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2The Daily Tar Heel Thursday, January 17, 1985
Fox: Popular politics often not best
By TOM CONLON
Politicians and individuals must make decisions
based on what is right and not on what is popular,
Orange-Chatham County District Attorney Carl
Fox told 35 students Tuesday night.
Appointed three weeks ago by former Gov. Jim
Hunt to be North Carolina's first black district
attorney. Fox was the guest speaker at UNC's
Young Democrats' meeting in the Student Union.
Fox, who received his undergraduate and law
degrees from UNC in the 1970s, said many young
people were discouraged from entering politics
because they felt they had to give up their principles.
I let my record speak for itself," he said, citing
his experience and hard work as assistant district
attorney for the district. "I didn't want this
appointment because I was black . . . young . . .
or because I gave so much to somebody's campaign
... but for the work I did," Fox said. "There is
nothing more satisfying than to have done that
and not have 10,000 people say yu owe me-'
Everybody wants something from you when you
run for public office."
Criticizing arguments that Democrats are "too
liberal, left-wing and too radical," Fox said a liberal
was defined as one who is open to new ideas. "There
is nothing wrong with being open to new ideas
. . . even though each of us in this room has
something conservative about us. We must dare
to be different.
"Those who say the Democratic party is the party
of liberals, blacks, gays, the ERA . . . that spells
to me that the Democratic party is open to all
people," Fox said. "The Republican party is a party
of haves or you're following on the tail end
of policy-making if you're not. Those same people
saying the Democratic party is so liberal do not
realize that people they view as patriots from 200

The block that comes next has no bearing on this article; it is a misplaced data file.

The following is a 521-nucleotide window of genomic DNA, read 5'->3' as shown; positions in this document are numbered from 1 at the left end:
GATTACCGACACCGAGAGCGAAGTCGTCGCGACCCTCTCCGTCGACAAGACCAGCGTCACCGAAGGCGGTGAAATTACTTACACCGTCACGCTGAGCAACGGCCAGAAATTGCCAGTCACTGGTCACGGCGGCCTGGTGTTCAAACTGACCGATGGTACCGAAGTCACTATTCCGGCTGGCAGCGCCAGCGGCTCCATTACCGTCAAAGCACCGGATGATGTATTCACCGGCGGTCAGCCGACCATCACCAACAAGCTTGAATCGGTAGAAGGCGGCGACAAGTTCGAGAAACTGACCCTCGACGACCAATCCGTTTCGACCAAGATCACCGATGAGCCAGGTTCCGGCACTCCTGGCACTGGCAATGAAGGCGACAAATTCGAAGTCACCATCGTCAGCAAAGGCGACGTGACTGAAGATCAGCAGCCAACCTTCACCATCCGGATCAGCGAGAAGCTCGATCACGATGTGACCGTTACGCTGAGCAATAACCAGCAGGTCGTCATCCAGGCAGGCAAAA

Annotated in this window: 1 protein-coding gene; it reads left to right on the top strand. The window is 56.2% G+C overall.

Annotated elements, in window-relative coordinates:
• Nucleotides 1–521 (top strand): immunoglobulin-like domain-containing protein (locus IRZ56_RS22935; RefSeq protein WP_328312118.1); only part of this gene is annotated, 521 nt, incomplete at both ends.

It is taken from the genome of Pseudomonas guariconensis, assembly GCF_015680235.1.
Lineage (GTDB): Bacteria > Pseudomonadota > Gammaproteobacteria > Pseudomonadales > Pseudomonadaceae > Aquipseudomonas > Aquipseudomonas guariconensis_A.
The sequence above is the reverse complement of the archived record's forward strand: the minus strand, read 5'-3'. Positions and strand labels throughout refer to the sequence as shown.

years ago Thomas Jefferson, Ben Franklin . . .
were viewed as liberals because they wanted
something different from the mainstream."
Fox warned that acceptance of "movements to
return to the past" through complacency would
win if people did not become involved and take
a stand. "It hasn't been but 60-odd years that the
mainstream idea was that women could not vote
. . . it hasn't been some 30-odd years where it was
OK to be separate but equal but some people
departed from those ideas," he said. "We'd be a
country far, far behind from where we are now
if people had not taken a stand for what was right."
Social justice has been largely ignored by the
Reagan administration, Fox said, adding that it
was more popular to cut taxes for large corpo
rations than to feed the hungry in America. "That
is something we should be ashamed of," he said.
"The concern is what is best for me, not what is
best for us."
Following his speech, Fox answered questions
on the death penalty, mandatory school busing,
search and seizure rules and his future ambitions.
Fox said that while ah across-the-board, rational
approach was necessary to prevent death sentences
being given only to the poor and blacks, he
supported the death penalty.
"Every time we murder someone we are
essentially murderers," he said. "But there are some
people who are so bad that it is essentially
dangerous to do anything else to them no prison
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District Attorney Car! Fox addressed YDs Tuesday.